Money can’t buy you love

The old adage about keeping existing customers happy has never been truer. Simon Lawrence looks at how good data can help build good business relationships.

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25th June 2009 at 9:40 am

The recession has seen businesses putting expansion plans and financial investments on ice, however the one thing a small business should always keep warm is its relationships with customers and prospects.

The economic climate has encouraged businesses to become far more value orientated and companies are keen to make sure their marketing activities and budgets are drawing maximum returns.

However, by putting too much focus on marketing to gain immediate returns, businesses risk falling behind their competitors when the economy picks up.

By concentrating on long term as well as short term relationships with prospects, businesses are ensuring they are in the front line when customers are looking to invest once more.

When a new prospect is first identified and engaged, they are probably still in the research stage of the purchasing decision and not yet ready to talk fully with a member of the sales team.

It is crucial to nurture these leads, develop relationships and collect data during these early stages of research. The stronger your relationship is with a prospect, the better positioned you will be to apply this knowledge and offer them services and products they might actually want at an appropriate time.

SMEs have the potential to enhance their customer relationships, and therefore their data, with every communication sent out. So make sure each one counts.

Collecting and maintaining good data should be considered a strategic move allowing you to deal with current customers better and enable you to address the potential needs of prospects. Any touch point can be used to collect information including mail-outs, click-throughs and white paper downloads.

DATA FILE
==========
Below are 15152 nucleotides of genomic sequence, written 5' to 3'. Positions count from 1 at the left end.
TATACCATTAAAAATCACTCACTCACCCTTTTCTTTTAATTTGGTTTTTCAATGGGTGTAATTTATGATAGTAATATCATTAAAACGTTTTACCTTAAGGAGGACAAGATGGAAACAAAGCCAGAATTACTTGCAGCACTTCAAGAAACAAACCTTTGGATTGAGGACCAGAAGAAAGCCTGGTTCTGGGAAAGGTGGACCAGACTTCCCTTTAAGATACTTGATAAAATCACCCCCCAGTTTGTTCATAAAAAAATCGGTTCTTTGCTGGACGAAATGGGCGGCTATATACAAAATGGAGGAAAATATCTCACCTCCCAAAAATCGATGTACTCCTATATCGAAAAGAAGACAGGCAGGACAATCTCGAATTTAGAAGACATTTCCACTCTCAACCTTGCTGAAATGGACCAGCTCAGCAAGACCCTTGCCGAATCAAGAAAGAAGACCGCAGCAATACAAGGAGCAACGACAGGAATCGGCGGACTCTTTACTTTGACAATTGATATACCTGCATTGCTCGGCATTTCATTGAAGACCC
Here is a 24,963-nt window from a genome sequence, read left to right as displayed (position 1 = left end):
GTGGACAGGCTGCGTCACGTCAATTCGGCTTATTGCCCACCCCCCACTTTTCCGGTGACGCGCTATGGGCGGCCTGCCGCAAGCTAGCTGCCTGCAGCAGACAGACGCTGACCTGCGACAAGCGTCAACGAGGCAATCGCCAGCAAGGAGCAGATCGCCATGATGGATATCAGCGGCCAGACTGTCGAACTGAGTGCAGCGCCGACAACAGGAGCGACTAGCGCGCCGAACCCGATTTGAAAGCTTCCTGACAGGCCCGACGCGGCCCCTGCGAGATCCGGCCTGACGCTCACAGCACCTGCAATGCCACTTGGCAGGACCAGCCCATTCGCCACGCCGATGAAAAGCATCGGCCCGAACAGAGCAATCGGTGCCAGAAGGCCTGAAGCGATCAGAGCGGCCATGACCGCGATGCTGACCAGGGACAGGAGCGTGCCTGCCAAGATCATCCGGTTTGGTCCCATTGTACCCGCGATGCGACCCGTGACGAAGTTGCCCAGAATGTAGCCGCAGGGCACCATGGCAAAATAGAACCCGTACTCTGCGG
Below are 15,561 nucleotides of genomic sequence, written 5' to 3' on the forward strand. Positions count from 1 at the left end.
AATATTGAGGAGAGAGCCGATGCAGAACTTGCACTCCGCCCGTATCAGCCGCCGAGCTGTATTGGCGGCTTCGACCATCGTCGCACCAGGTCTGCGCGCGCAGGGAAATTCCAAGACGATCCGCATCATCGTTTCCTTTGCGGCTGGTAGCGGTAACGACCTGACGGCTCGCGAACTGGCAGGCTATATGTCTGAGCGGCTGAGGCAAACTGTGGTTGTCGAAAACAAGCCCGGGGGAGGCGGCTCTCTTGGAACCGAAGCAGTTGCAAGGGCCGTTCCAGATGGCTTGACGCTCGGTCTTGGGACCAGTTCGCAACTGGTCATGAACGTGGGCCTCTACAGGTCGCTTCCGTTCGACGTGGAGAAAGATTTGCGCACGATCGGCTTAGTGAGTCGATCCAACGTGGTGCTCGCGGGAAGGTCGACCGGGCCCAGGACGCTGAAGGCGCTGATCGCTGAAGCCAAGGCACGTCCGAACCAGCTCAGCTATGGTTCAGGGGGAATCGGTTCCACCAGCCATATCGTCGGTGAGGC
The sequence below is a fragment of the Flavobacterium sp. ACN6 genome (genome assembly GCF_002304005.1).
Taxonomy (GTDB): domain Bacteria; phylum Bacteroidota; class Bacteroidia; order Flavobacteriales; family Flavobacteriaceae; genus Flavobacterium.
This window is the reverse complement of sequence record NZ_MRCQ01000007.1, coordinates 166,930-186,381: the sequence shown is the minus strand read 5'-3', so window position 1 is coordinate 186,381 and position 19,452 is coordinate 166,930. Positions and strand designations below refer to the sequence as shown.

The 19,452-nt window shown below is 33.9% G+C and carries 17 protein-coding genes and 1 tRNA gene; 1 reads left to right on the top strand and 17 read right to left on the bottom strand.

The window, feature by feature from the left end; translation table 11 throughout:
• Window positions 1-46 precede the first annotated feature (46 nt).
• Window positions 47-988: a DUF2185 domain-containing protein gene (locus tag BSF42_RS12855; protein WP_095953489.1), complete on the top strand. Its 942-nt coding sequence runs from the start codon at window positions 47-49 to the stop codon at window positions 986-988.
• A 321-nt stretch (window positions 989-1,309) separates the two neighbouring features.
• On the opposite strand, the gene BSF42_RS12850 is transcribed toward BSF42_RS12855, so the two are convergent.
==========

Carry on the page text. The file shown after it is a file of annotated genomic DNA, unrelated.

To avoid putting strain on new relationships and alienating potential customers, SMEs should aim only to ask questions to which the answers will be beneficial.

To work out which questions are most important to ask, a business will first need to establish what its desired outcome will be and work backwards to see the fewest questions that can be asked to gain this information.

By using prospects responses, data from any contact points and applied customer analysis, companies can predict what a prospect (or an existing customer) could buy in the future rather than purely concentrating on what they might buy tomorrow.

A relationship developed over a period of months, or even years, rather than just a few weeks will be in a strong starting position when prospects are again ready to purchase.

Simon Lawrence

Simon is the founder and CEO of Information Arts one of the UK's leading business-to-business marketing consultancies set up in 2000. Simon has over 17 years experience within the industry and is widely regarded as a leading expert in businesses marketing to other businesses. http://www.information-arts.com/

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